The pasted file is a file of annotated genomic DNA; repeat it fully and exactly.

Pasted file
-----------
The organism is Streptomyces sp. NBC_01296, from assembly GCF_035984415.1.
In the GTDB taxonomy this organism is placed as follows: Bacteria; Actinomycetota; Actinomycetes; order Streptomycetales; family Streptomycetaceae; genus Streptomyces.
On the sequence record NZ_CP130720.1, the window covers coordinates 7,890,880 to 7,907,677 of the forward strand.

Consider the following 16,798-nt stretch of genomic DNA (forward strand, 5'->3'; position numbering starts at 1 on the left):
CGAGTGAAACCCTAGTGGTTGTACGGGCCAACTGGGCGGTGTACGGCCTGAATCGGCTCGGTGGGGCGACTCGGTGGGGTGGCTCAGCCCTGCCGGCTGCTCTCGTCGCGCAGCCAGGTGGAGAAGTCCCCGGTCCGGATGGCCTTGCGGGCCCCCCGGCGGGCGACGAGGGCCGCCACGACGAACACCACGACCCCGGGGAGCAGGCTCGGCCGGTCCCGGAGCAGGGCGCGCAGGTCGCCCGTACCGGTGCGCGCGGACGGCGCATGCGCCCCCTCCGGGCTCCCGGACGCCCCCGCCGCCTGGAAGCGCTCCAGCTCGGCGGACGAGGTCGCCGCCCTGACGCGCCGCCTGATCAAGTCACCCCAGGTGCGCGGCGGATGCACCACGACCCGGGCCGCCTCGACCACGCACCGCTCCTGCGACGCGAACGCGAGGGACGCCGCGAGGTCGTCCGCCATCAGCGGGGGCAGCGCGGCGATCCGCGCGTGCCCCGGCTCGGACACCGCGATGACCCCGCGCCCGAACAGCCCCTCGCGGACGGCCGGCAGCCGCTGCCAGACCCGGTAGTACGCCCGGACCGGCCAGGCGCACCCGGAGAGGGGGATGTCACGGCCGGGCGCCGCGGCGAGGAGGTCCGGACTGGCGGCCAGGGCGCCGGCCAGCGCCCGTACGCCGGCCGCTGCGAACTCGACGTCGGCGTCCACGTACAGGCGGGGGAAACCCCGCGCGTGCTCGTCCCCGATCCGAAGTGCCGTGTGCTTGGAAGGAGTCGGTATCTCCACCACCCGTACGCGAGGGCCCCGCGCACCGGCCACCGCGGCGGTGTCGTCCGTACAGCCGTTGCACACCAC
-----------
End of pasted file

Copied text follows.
The organism is Streptomyces sp. NBC_01296, from assembly GCF_035984415.1.
In the GTDB taxonomy this organism is placed as follows: Bacteria; Actinomycetota; Actinomycetes; order Streptomycetales; family Streptomycetaceae; genus Streptomyces.
On the sequence record NZ_CP130720.1, the window covers coordinates 7,890,880 to 7,907,677 of the forward strand.

Consider the following 16,798-nt stretch of genomic DNA (forward strand, 5'->3'; position numbering starts at 1 on the left):
CGAGTGAAACCCTAGTGGTTGTACGGGCCAACTGGGCGGTGTACGGCCTGAATCGGCTCGGTGGGGCGACTCGGTGGGGTGGCTCAGCCCTGCCGGCTGCTCTCGTCGCGCAGCCAGGTGGAGAAGTCCCCGGTCCGGATGGCCTTGCGGGCCCCCCGGCGGGCGACGAGGGCCGCCACGACGAACACCACGACCCCGGGGAGCAGGCTCGGCCGGTCCCGGAGCAGGGCGCGCAGGTCGCCCGTACCGGTGCGCGCGGACGGCGCATGCGCCCCCTCCGGGCTCCCGGACGCCCCCGCCGCCTGGAAGCGCTCCAGCTCGGCGGACGAGGTCGCCGCCCTGACGCGCCGCCTGATCAAGTCACCCCAGGTGCGCGGCGGATGCACCACGACCCGGGCCGCCTCGACCACGCACCGCTCCTGCGACGCGAACGCGAGGGACGCCGCGAGGTCGTCCGCCATCAGCGGGGGCAGCGCGGCGATCCGCGCGTGCCCCGGCTCGGACACCGCGATGACCCCGCGCCCGAACAGCCCCTCGCGGACGGCCGGCAGCCGCTGCCAGACCCGGTAGTACGCCCGGACCGGCCAGGCGCACCCGGAGAGGGGGATGTCACGGCCGGGCGCCGCGGCGAGGAGGTCCGGACTGGCGGCCAGGGCGCCGGCCAGCGCCCGTACGCCGGCCGCTGCGAACTCGACGTCGGCGTCCACGTACAGGCGGGGGAAACCCCGCGCGTGCTCGTCCCCGATCCGAAGTGCCGTGTGCTTGGAAGGAGTCGGTATCTCCACCACCCGTACGCGAGGGCCCCGCGCACCGGCCACCGCGGCGGTGTCGTCCGTACAGCCGTTGCACACCAC